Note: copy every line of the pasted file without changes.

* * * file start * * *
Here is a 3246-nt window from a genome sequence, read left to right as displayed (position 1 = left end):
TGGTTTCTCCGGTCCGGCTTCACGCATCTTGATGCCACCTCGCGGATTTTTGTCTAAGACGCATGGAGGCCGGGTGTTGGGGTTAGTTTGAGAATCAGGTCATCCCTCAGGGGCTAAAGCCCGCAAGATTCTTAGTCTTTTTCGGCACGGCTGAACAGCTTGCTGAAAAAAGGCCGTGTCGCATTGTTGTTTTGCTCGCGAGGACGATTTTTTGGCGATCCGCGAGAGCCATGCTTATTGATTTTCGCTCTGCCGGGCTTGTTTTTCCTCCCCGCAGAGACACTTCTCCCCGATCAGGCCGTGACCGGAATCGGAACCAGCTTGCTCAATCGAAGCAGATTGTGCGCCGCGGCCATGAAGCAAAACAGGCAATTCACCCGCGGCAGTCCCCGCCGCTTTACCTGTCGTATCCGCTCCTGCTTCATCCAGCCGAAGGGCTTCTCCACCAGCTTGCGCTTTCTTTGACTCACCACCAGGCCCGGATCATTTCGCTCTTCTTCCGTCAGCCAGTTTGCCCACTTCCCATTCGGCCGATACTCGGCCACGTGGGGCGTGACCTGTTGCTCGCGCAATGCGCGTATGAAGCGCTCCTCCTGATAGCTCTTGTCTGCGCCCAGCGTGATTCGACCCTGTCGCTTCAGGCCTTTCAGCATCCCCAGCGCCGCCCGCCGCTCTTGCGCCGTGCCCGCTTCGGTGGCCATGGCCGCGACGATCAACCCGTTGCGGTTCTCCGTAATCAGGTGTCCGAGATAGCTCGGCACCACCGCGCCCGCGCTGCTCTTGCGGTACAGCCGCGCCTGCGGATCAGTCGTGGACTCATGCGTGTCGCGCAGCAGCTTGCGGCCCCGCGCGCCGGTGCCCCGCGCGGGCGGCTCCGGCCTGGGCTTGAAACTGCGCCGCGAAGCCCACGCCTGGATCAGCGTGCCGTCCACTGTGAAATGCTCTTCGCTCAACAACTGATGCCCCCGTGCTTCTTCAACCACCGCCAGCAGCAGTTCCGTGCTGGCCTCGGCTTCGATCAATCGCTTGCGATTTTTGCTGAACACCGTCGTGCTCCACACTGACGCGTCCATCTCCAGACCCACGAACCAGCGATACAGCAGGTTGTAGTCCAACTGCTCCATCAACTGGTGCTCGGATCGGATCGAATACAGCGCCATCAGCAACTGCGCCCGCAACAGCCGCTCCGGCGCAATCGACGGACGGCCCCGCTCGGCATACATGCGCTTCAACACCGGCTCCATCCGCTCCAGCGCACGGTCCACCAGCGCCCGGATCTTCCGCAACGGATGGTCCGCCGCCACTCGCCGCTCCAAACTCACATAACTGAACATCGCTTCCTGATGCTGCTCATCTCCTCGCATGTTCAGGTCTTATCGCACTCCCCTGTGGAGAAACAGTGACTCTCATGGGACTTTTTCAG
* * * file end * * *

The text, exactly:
Here is a 3246-nt window from a genome sequence, read left to right as displayed (position 1 = left end):
TGGTTTCTCCGGTCCGGCTTCACGCATCTTGATGCCACCTCGCGGATTTTTGTCTAAGACGCATGGAGGCCGGGTGTTGGGGTTAGTTTGAGAATCAGGTCATCCCTCAGGGGCTAAAGCCCGCAAGATTCTTAGTCTTTTTCGGCACGGCTGAACAGCTTGCTGAAAAAAGGCCGTGTCGCATTGTTGTTTTGCTCGCGAGGACGATTTTTTGGCGATCCGCGAGAGCCATGCTTATTGATTTTCGCTCTGCCGGGCTTGTTTTTCCTCCCCGCAGAGACACTTCTCCCCGATCAGGCCGTGACCGGAATCGGAACCAGCTTGCTCAATCGAAGCAGATTGTGCGCCGCGGCCATGAAGCAAAACAGGCAATTCACCCGCGGCAGTCCCCGCCGCTTTACCTGTCGTATCCGCTCCTGCTTCATCCAGCCGAAGGGCTTCTCCACCAGCTTGCGCTTTCTTTGACTCACCACCAGGCCCGGATCATTTCGCTCTTCTTCCGTCAGCCAGTTTGCCCACTTCCCATTCGGCCGATACTCGGCCACGTGGGGCGTGACCTGTTGCTCGCGCAATGCGCGTATGAAGCGCTCCTCCTGATAGCTCTTGTCTGCGCCCAGCGTGATTCGACCCTGTCGCTTCAGGCCTTTCAGCATCCCCAGCGCCGCCCGCCGCTCTTGCGCCGTGCCCGCTTCGGTGGCCATGGCCGCGACGATCAACCCGTTGCGGTTCTCCGTAATCAGGTGTCCGAGATAGCTCGGCACCACCGCGCCCGCGCTGCTCTTGCGGTACAGCCGCGCCTGCGGATCAGTCGTGGACTCATGCGTGTCGCGCAGCAGCTTGCGGCCCCGCGCGCCGGTGCCCCGCGCGGGCGGCTCCGGCCTGGGCTTGAAACTGCGCCGCGAAGCCCACGCCTGGATCAGCGTGCCGTCCACTGTGAAATGCTCTTCGCTCAACAACTGATGCCCCCGTGCTTCTTCAACCACCGCCAGCAGCAGTTCCGTGCTGGCCTCGGCTTCGATCAATCGCTTGCGATTTTTGCTGAACACCGTCGTGCTCCACACTGACGCGTCCATCTCCAGACCCACGAACCAGCGATACAGCAGGTTGTAGTCCAACTGCTCCATCAACTGGTGCTCGGATCGGATCGAATACAGCGCCATCAGCAACTGCGCCCGCAACAGCCGCTCCGGCGCAATCGACGGACGGCCCCGCTCGGCATACATGCGCTTCAACACCGGCTCCATCCGCTCCAGCGCACGGTCCACCAGCGCCCGGATCTTCCGCAACGGATGGTCCGCCGCCACTCGCCGCTCCAAACTCACATAACTGAACATCGCTTCCTGATGCTGCTCATCTCCTCGCATGTTCAGGTCTTATCGCACTCCCCTGTGGAGAAACAGTGACTCTCATGGGACTTTTTCAG